Election Day Silver Linings!

Walking to the polls on Election Day, I suddenly had a vision of all my neighbors trying to break out of the doldrums by voting for Curtis Sliwa for mayor.

Sliwa was the nominee of the desperate, massively outnumbered New York City Republican Party, and while he has plenty of conservative positions on issues like mandatory vaccinations (no), he is better known as an animal lover who has 17 cats in a studio apartment he shares with his wife.

On Tuesday, Sliwa’s big moment involved an attempt to bring a kitty into the polling site. It was one of several dust-ups between the candidate and the election workers that ended with his ballot jamming the scanning machine.

At about that point I suddenly wondered: What if this guy wins? It was not an outcome most people had ever considered, for obvious reasons. But gee, the country was in such a foul mood, the status of the Biden administration so subterranean. The image of Congress wasn’t really much better than that apartment full of cats. What if, just to show their profound irritation, the voters went Sliwa?

Didn’t happen. The winner, Eric Adams, a Democrat, is a former police officer who ran a smooth campaign about his plans for reforming crime-fighting in New York. Early results suggest Sliwa will be very, very lucky to get a third of the vote. I am sharing this because I know a lot of you need some happy political news to tell friends over the weekend.

Some Possible Post-Election Conversational Strategies for Liberal Democrats:

— Find a few next-generation stars to burble over, even if they just got elected to your town’s zoning board of appeals.

— Funny stories about other cats.

— Ranting about Joe Manchin.

Perhaps you noticed that, just before Election Day, Senator Manchin called a press conference to announce that he wasn’t sure he could support Joe Biden’s social services program because of his concern about the “impact it’ll have on our national debt.”

Given Manchin’s super-status as a Democratic swing vote, we certainly have to pay attention to his fiscal conservatism and obsession with the national debt. After we stop to muse — just for a minute — that his state, West Virginia, gets about $2.15 in federal aid for every dollar its residents send to Washington.

But back to the positive side of the elections — or at least the less-depressing-than-originally-perceived side. That big governor’s race in Virginia, won by the Republican, Glenn Youngkin, was maybe the worst blow of the evening for Democrats. But when you’re having those dinner table conversations — or, hey, drinking heavily at a bar — be sure to point out that the loser, Terry McAuliffe, is a former Virginia governor. His state seems to have a real problem with chief executives who hang around, and there’s a law that makes it impossible for a sitting governor to run for re-election. McAuliffe was trying for a comeback after his enforced retirement — a feat that’s been achieved only once since the Civil War.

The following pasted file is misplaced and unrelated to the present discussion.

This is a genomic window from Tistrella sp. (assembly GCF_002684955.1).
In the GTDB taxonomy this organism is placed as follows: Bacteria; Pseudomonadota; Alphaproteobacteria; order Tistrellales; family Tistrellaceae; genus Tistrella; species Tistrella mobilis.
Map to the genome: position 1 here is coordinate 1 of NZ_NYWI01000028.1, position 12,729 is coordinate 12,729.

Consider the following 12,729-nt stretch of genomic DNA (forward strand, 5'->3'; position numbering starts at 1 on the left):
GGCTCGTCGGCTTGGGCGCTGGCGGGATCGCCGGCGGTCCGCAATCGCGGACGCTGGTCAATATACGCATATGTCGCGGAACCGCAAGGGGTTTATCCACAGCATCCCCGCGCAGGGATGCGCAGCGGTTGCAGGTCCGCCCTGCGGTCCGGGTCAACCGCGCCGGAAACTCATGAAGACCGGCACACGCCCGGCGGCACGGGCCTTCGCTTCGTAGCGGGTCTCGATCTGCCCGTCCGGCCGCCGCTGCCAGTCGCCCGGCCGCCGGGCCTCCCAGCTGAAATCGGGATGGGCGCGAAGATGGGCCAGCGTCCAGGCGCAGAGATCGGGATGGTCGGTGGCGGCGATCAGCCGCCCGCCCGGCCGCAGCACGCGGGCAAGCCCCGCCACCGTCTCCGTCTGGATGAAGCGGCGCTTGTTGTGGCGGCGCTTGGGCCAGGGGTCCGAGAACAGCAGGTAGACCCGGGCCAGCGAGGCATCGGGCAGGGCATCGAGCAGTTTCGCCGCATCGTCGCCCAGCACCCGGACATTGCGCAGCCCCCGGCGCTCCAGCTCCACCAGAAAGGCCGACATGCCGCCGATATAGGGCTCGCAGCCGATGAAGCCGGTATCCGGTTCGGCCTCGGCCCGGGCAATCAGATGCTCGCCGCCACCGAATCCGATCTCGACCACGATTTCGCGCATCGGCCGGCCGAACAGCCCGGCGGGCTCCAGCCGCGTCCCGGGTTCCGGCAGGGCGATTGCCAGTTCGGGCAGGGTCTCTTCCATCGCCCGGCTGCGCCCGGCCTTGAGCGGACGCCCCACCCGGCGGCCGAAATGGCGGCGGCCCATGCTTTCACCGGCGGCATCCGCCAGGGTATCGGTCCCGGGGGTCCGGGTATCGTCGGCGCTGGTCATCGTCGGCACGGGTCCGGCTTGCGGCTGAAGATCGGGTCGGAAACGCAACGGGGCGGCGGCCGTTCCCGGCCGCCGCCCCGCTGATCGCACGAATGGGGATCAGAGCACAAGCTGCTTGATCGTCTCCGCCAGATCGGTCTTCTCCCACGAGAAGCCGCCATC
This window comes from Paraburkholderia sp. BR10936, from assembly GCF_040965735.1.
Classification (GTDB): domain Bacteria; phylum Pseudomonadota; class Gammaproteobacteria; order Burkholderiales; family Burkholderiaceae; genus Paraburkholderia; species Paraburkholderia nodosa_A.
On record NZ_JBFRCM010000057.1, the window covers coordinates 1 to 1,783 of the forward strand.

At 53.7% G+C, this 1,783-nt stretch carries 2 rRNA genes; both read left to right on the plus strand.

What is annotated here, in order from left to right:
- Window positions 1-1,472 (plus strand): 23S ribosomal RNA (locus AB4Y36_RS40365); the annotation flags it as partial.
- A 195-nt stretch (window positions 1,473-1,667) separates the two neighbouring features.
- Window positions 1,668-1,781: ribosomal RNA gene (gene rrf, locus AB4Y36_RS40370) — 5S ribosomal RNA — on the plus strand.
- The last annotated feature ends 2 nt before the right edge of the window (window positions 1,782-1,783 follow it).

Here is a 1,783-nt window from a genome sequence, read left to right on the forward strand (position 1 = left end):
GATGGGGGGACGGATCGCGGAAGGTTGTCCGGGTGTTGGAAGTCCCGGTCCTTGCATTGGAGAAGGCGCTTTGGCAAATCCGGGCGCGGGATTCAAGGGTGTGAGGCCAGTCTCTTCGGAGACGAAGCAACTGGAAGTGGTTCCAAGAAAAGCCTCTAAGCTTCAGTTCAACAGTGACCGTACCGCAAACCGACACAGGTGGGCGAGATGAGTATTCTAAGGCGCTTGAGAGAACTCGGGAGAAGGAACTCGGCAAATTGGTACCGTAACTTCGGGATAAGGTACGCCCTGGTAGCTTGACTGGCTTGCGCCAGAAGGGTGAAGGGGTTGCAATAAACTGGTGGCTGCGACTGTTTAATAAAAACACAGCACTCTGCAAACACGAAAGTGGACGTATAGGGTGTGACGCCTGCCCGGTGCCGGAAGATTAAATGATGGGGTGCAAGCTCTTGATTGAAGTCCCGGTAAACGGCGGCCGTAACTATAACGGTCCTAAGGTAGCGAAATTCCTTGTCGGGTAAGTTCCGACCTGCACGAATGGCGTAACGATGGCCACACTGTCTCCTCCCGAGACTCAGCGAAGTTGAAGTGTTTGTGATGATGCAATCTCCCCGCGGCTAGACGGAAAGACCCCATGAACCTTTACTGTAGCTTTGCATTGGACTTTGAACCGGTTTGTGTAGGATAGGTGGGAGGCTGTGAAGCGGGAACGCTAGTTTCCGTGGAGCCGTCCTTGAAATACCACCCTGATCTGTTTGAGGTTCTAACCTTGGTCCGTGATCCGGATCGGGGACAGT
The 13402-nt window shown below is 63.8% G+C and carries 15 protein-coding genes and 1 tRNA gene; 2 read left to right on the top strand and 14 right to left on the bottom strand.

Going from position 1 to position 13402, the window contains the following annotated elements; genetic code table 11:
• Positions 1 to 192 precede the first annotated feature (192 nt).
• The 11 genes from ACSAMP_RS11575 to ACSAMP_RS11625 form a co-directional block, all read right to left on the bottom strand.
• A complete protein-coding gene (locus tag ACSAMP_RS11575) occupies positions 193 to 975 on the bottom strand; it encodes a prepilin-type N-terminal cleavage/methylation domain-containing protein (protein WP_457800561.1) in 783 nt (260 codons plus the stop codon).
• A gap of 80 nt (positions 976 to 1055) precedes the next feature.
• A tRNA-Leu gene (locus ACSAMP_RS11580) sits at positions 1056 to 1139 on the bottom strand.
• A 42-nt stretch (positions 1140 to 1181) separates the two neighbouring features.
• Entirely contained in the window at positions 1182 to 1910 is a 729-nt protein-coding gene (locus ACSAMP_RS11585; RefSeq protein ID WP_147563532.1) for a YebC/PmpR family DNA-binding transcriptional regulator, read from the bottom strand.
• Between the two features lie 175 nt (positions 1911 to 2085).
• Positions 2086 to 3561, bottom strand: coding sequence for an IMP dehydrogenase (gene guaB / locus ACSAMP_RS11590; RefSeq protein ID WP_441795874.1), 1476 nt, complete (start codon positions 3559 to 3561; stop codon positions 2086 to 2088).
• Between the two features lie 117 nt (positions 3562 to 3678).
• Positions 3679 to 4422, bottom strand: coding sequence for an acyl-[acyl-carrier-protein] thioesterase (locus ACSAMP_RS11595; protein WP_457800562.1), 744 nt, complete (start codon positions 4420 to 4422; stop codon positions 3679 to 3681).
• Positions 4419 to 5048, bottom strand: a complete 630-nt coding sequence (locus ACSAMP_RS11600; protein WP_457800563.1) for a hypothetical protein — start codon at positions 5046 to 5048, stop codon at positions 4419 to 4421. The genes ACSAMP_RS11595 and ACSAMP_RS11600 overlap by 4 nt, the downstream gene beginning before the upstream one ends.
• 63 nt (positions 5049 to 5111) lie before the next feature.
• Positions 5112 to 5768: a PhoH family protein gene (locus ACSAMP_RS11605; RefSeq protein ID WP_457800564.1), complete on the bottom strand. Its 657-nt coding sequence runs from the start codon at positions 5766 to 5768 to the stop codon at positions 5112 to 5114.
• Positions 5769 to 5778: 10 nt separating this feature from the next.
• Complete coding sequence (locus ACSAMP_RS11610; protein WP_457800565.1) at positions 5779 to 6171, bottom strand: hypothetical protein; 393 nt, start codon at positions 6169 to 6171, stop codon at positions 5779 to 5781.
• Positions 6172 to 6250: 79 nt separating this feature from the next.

Didn’t work. Will you be surprised to hear that Donald Trump is taking credit?

The other governor’s race, in New Jersey, was way more dramatic than expected, with incumbent Philip Murphy fighting off a surprisingly strong challenge from Republican Jack Ciattarelli, a former assemblyman. Very possible this one could still be in recount purgatory during the holidays.

I really hope Murphy, a rather fearless leader in the war against Covid, is not being punished for vaccine mandates and mandatory school masking, which Ciattarelli complained about endlessly. Or that the irritable voters wanted to get back at their governor for remarking, a few years ago, that if you’re a person whose only concern is tax rates, New Jersey is “probably not your state.”

Ciattarelli reportedly spent about $736,000 running that quote in a 10-day broadside of ads. But I’ll bet most New Jersey voters accept the governor’s view, however grudgingly. Almost all of them must have some state concerns besides taxes — schools? Street lighting? The end of black bear hunting?

Fortunately, you won’t be expected to argue that Tuesday was one of the great days in the history of American democracy. Otherwise, some detail-oriented colleague might mention that a House district near Columbus was won by the chairman of the Ohio Coal Association.

Yeah, and Minneapolis failed to pass its public safety program. It seems that Seattle will end up with a new law-and-order mayor rather than criminal justice reform.

On the other hand, there were loads of stories to remind you how our country, for all its multitudinous failures to live up to the American dream, still also manages to come through. A lot. Boston elected its first woman and first person of color as mayor. Pittsburgh and Kansas City, Kan., each elected its first Black mayor. Cincinnati chose an Asian American mayor, and Dearborn, Mich.’s next mayor is going to be an Arab American Muslim.

Cheer up, people. We made it through another election. Take the holidays off from politics if you want. Just ignore the new flood of emails asking you to donate to some worthy candidate’s quest for a House seat in 2022. What’s the rush? You’ll hear from them again next week. And the week after that. …

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